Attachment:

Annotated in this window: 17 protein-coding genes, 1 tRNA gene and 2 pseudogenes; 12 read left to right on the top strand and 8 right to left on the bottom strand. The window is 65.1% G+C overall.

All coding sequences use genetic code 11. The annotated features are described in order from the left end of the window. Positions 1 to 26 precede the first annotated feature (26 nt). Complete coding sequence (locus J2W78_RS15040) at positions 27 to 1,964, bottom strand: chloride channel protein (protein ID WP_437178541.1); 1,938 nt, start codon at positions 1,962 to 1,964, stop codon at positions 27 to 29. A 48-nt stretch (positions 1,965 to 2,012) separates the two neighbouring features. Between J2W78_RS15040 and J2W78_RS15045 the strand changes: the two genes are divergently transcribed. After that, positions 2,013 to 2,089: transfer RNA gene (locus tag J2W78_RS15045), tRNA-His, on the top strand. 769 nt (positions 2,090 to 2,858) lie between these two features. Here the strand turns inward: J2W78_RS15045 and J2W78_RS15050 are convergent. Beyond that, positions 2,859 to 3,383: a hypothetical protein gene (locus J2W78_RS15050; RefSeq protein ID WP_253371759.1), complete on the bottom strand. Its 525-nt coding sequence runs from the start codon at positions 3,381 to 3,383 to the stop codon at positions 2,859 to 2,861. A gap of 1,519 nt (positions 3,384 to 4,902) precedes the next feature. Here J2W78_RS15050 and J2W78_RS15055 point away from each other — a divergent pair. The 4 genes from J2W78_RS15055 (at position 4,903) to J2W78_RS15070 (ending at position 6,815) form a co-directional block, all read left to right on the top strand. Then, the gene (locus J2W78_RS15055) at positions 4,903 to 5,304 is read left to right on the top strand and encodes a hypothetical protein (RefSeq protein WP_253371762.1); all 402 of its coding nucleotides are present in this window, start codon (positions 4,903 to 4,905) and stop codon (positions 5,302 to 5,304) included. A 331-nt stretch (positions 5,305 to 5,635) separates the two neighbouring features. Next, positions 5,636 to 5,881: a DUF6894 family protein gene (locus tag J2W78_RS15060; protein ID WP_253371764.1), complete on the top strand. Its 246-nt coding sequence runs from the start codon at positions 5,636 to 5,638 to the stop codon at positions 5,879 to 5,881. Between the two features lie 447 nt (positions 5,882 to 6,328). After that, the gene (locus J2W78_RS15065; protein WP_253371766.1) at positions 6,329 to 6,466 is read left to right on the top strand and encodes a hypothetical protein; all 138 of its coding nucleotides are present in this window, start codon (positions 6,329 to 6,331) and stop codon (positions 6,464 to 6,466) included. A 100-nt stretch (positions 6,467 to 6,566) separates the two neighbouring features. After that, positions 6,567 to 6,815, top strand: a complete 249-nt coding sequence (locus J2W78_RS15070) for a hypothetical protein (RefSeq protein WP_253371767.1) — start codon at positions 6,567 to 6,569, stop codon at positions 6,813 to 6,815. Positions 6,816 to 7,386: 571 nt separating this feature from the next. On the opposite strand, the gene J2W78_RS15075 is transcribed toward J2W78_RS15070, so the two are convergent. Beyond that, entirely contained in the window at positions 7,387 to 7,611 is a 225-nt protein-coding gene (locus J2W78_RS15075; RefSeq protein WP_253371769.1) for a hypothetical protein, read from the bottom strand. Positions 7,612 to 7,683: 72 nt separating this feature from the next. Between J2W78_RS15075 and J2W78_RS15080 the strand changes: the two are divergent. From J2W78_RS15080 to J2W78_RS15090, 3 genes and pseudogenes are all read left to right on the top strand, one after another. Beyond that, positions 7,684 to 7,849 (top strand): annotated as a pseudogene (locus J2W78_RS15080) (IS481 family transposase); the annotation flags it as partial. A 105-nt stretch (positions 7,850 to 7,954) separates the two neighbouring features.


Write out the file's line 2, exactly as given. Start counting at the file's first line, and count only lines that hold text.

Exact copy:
All coding sequences use genetic code 11. The annotated features are described in order from the left end of the window. Positions 1 to 26 precede the first annotated feature (26 nt). Complete coding sequence (locus J2W78_RS15040) at positions 27 to 1,964, bottom strand: chloride channel protein (protein ID WP_437178541.1); 1,938 nt, start codon at positions 1,962 to 1,964, stop codon at positions 27 to 29. A 48-nt stretch (positions 1,965 to 2,012) separates the two neighbouring features. Between J2W78_RS15040 and J2W78_RS15045 the strand changes: the two genes are divergently transcribed. After that, positions 2,013 to 2,089: transfer RNA gene (locus tag J2W78_RS15045), tRNA-His, on the top strand. 769 nt (positions 2,090 to 2,858) lie between these two features. Here the strand turns inward: J2W78_RS15045 and J2W78_RS15050 are convergent. Beyond that, positions 2,859 to 3,383: a hypothetical protein gene (locus J2W78_RS15050; RefSeq protein ID WP_253371759.1), complete on the bottom strand. Its 525-nt coding sequence runs from the start codon at positions 3,381 to 3,383 to the stop codon at positions 2,859 to 2,861. A gap of 1,519 nt (positions 3,384 to 4,902) precedes the next feature. Here J2W78_RS15050 and J2W78_RS15055 point away from each other — a divergent pair. The 4 genes from J2W78_RS15055 (at position 4,903) to J2W78_RS15070 (ending at position 6,815) form a co-directional block, all read left to right on the top strand. Then, the gene (locus J2W78_RS15055) at positions 4,903 to 5,304 is read left to right on the top strand and encodes a hypothetical protein (RefSeq protein WP_253371762.1); all 402 of its coding nucleotides are present in this window, start codon (positions 4,903 to 4,905) and stop codon (positions 5,302 to 5,304) included. A 331-nt stretch (positions 5,305 to 5,635) separates the two neighbouring features. Next, positions 5,636 to 5,881: a DUF6894 family protein gene (locus tag J2W78_RS15060; protein ID WP_253371764.1), complete on the top strand. Its 246-nt coding sequence runs from the start codon at positions 5,636 to 5,638 to the stop codon at positions 5,879 to 5,881. Between the two features lie 447 nt (positions 5,882 to 6,328). After that, the gene (locus J2W78_RS15065; protein WP_253371766.1) at positions 6,329 to 6,466 is read left to right on the top strand and encodes a hypothetical protein; all 138 of its coding nucleotides are present in this window, start codon (positions 6,329 to 6,331) and stop codon (positions 6,464 to 6,466) included. A 100-nt stretch (positions 6,467 to 6,566) separates the two neighbouring features. After that, positions 6,567 to 6,815, top strand: a complete 249-nt coding sequence (locus J2W78_RS15070) for a hypothetical protein (RefSeq protein WP_253371767.1) — start codon at positions 6,567 to 6,569, stop codon at positions 6,813 to 6,815. Positions 6,816 to 7,386: 571 nt separating this feature from the next. On the opposite strand, the gene J2W78_RS15075 is transcribed toward J2W78_RS15070, so the two are convergent. Beyond that, entirely contained in the window at positions 7,387 to 7,611 is a 225-nt protein-coding gene (locus J2W78_RS15075; RefSeq protein WP_253371769.1) for a hypothetical protein, read from the bottom strand. Positions 7,612 to 7,683: 72 nt separating this feature from the next. Between J2W78_RS15075 and J2W78_RS15080 the strand changes: the two are divergent. From J2W78_RS15080 to J2W78_RS15090, 3 genes and pseudogenes are all read left to right on the top strand, one after another. Beyond that, positions 7,684 to 7,849 (top strand): annotated as a pseudogene (locus J2W78_RS15080) (IS481 family transposase); the annotation flags it as partial. A 105-nt stretch (positions 7,850 to 7,954) separates the two neighbouring features.